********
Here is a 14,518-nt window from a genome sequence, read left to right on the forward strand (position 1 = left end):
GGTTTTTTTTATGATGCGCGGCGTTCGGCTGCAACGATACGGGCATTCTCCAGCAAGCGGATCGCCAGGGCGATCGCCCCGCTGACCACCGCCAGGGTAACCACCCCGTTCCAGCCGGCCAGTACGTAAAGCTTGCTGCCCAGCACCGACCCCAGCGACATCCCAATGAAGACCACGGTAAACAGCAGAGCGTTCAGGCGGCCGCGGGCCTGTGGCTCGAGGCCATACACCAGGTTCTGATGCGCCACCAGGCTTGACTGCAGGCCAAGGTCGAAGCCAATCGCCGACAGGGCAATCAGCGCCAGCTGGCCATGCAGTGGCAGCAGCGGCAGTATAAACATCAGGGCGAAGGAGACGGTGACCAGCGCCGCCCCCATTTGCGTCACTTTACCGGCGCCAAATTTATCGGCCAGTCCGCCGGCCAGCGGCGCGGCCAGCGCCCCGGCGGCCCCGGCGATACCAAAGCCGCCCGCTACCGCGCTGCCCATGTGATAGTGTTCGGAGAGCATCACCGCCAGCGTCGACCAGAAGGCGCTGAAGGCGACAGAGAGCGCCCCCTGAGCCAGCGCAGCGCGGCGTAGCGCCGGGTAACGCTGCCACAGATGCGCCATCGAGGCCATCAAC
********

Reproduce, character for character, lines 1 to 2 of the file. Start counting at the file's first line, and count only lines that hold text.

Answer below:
Here is a 14,518-nt window from a genome sequence, read left to right on the forward strand (position 1 = left end):
GGTTTTTTTTATGATGCGCGGCGTTCGGCTGCAACGATACGGGCATTCTCCAGCAAGCGGATCGCCAGGGCGATCGCCCCGCTGACCACCGCCAGGGTAACCACCCCGTTCCAGCCGGCCAGTACGTAAAGCTTGCTGCCCAGCACCGACCCCAGCGACATCCCAATGAAGACCACGGTAAACAGCAGAGCGTTCAGGCGGCCGCGGGCCTGTGGCTCGAGGCCATACACCAGGTTCTGATGCGCCACCAGGCTTGACTGCAGGCCAAGGTCGAAGCCAATCGCCGACAGGGCAATCAGCGCCAGCTGGCCATGCAGTGGCAGCAGCGGCAGTATAAACATCAGGGCGAAGGAGACGGTGACCAGCGCCGCCCCCATTTGCGTCACTTTACCGGCGCCAAATTTATCGGCCAGTCCGCCGGCCAGCGGCGCGGCCAGCGCCCCGGCGGCCCCGGCGATACCAAAGCCGCCCGCTACCGCGCTGCCCATGTGATAGTGTTCGGAGAGCATCACCGCCAGCGTCGACCAGAAGGCGCTGAAGGCGACAGAGAGCGCCCCCTGAGCCAGCGCAGCGCGGCGTAGCGCCGGGTAACGCTGCCACAGATGCGCCATCGAGGCCATCAAC